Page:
They make small talk about professors and gen-eds all the way to her work, then, after Smoke has managed to charm her boss, they pick the conversation up on the way back. It’s nice. She knows it’s just the calm in the storm’s eye, but it’s still nice to have a chance to catch her breath before the weight of everything (Anna, the PLE, class) crashes back onto her shoulders.
Aiyana sighs at Smoke’s prompt. She had been hoping he’d forget, but luck, it seems, is not on her side. She makes a snap decision not to show him the other thing she figured out she can do, but he already knows she can impersonate people, so there’s no real harm in a demonstration.
“Stand up,” she says, resigned.
The two of them rise from the remnants of their early dinner.
She leads him into the empty space in the middle of the dining room where her glass pane used to stand, and holds up a hand. Smoke stops moving obediently. Aiyana takes a deep, clensing breath, and concentrates.
Her hands raise to level with the top of Smoke’s head. She pinches her first three fingers together, hands touching, then draws them apart in a straight horizontal line. Smoke’s eyes widen as a thin black line appears in the air, but he stays silent as Aiyana moves her hands to the side as far as she can reach. Fingers still pinched, she brings her hands down to the ground, crouching so she can touch the carpet. The line extends downwards with her hands, and she opens her hands when the line touches the carpet.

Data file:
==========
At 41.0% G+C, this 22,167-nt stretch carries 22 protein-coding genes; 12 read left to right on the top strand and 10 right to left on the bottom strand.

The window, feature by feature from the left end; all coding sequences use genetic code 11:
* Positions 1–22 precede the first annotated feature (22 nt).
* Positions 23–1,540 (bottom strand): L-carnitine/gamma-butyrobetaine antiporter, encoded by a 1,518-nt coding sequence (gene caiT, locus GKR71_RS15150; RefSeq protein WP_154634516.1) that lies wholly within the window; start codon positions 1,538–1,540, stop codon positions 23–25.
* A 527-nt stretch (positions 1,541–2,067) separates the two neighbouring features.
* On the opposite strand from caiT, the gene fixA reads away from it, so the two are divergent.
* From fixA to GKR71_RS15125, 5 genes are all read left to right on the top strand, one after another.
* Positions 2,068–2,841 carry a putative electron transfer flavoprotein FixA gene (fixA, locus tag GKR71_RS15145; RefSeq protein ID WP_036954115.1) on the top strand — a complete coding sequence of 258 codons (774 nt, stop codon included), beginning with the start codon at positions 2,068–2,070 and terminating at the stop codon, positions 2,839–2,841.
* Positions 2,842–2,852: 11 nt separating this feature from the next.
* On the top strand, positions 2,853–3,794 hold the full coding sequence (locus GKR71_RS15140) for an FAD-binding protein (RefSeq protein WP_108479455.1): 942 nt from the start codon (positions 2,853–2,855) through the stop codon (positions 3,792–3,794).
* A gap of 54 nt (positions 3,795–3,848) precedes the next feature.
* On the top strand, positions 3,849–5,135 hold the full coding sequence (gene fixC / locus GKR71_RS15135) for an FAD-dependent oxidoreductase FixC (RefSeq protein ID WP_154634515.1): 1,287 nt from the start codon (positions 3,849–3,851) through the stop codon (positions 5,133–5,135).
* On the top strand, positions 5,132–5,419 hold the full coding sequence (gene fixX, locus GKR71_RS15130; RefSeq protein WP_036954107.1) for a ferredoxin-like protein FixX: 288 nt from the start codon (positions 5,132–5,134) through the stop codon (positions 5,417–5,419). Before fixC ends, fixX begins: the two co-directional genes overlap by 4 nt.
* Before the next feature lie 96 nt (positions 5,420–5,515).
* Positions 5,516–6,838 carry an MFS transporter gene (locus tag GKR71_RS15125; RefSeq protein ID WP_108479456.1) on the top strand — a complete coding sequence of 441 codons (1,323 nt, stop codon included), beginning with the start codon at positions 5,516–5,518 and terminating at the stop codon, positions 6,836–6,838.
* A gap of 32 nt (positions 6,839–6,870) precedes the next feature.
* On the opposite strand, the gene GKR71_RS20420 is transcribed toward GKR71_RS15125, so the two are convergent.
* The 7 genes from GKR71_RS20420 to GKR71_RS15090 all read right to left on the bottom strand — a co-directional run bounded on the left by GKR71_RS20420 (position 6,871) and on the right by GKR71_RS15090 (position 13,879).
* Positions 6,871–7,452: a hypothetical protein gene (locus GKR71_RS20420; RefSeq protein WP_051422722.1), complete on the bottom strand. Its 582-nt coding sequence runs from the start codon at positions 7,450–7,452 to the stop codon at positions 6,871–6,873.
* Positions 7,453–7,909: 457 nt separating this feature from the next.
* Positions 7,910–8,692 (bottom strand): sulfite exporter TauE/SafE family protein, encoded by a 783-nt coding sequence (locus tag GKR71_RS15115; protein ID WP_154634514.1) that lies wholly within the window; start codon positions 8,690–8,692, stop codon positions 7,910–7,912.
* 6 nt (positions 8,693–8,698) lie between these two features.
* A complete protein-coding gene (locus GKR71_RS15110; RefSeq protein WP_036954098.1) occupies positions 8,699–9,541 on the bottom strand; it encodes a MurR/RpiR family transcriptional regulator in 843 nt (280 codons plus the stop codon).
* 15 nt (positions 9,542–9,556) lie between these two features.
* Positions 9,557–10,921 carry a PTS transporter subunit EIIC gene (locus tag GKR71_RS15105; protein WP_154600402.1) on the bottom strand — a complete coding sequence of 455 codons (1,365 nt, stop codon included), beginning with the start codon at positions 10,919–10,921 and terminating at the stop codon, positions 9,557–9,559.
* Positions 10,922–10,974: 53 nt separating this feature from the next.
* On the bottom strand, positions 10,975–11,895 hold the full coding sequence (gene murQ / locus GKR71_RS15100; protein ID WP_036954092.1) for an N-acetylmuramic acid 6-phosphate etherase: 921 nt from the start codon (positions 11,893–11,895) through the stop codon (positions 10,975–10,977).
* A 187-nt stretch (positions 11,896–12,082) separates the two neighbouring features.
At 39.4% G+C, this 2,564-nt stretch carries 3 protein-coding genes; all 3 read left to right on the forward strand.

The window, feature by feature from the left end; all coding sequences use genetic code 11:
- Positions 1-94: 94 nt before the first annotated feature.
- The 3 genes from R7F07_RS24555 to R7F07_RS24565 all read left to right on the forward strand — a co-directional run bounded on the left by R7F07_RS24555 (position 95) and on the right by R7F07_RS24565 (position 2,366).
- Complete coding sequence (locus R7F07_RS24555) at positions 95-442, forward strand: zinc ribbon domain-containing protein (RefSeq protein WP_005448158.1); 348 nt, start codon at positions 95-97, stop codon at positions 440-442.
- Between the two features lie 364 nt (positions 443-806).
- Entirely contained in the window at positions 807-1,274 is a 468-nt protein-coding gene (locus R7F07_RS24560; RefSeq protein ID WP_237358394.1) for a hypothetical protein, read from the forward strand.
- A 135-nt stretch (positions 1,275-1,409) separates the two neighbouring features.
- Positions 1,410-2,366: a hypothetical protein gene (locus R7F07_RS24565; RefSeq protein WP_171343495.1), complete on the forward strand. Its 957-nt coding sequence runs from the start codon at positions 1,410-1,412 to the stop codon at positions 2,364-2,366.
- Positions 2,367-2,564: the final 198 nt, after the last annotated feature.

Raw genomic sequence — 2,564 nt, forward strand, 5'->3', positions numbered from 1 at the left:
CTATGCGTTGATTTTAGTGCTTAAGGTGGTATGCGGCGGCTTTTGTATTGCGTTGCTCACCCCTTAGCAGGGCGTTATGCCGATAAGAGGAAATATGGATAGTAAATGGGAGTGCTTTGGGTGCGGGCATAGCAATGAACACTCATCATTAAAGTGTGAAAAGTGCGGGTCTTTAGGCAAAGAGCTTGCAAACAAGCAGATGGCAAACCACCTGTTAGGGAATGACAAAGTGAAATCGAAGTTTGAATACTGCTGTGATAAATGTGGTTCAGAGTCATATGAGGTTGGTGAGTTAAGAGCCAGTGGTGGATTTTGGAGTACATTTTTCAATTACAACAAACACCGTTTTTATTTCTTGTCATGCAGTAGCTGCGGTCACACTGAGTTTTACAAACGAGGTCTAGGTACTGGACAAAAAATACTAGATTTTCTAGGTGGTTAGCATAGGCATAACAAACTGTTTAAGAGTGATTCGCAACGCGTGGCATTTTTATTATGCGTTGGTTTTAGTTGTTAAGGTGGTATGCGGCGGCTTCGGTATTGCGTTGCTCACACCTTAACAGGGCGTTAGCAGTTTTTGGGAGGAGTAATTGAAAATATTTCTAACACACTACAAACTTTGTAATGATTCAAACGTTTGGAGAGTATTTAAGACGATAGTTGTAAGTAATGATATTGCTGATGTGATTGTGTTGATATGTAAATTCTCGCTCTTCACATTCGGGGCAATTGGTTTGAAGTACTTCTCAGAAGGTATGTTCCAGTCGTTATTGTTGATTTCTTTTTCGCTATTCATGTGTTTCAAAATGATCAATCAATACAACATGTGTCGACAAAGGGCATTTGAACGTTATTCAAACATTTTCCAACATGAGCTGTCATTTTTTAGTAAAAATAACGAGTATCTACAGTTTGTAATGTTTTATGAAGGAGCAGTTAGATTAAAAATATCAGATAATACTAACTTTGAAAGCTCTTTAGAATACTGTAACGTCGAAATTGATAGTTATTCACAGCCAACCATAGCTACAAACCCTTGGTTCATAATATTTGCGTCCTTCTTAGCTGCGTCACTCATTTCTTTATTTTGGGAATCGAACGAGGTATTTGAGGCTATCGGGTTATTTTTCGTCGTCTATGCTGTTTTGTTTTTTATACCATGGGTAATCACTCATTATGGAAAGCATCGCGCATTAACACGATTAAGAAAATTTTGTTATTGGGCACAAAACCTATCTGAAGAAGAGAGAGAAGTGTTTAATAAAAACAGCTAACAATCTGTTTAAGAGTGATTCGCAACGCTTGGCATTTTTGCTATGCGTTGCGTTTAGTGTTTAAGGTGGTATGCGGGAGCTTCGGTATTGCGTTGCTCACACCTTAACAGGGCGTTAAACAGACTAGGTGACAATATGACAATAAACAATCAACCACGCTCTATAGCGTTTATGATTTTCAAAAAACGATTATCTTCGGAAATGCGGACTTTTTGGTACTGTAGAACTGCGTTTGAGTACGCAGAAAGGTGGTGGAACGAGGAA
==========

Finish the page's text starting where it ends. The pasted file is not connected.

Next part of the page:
There’s a few beats, in which Aiyana stands and Smoke studies her with undisguised curiosity. Then, she swipes her hand downward carelessly in the space outlined by her earlier motions. The air itself ripples, then the entire space thickens into a recognizeable upright mirror.
Aiyana nods to herself, willing her mental image of Smoke to appear on the mirror’s surface. A second later, it does, and she frowns when she realizes something about it is off. Instinct leads her to look through the mirror (she files away her ability to do so in the back of her mind as something to think about later), and she touches the very tips of her fingers to the parts of the image that don’t match the man on the other side.
When she’s fixed the line of his jaw and the length of his hair, she performs one last visual check to make sure everything’s accurate. Satisfied, Aiyana steps through the mirror.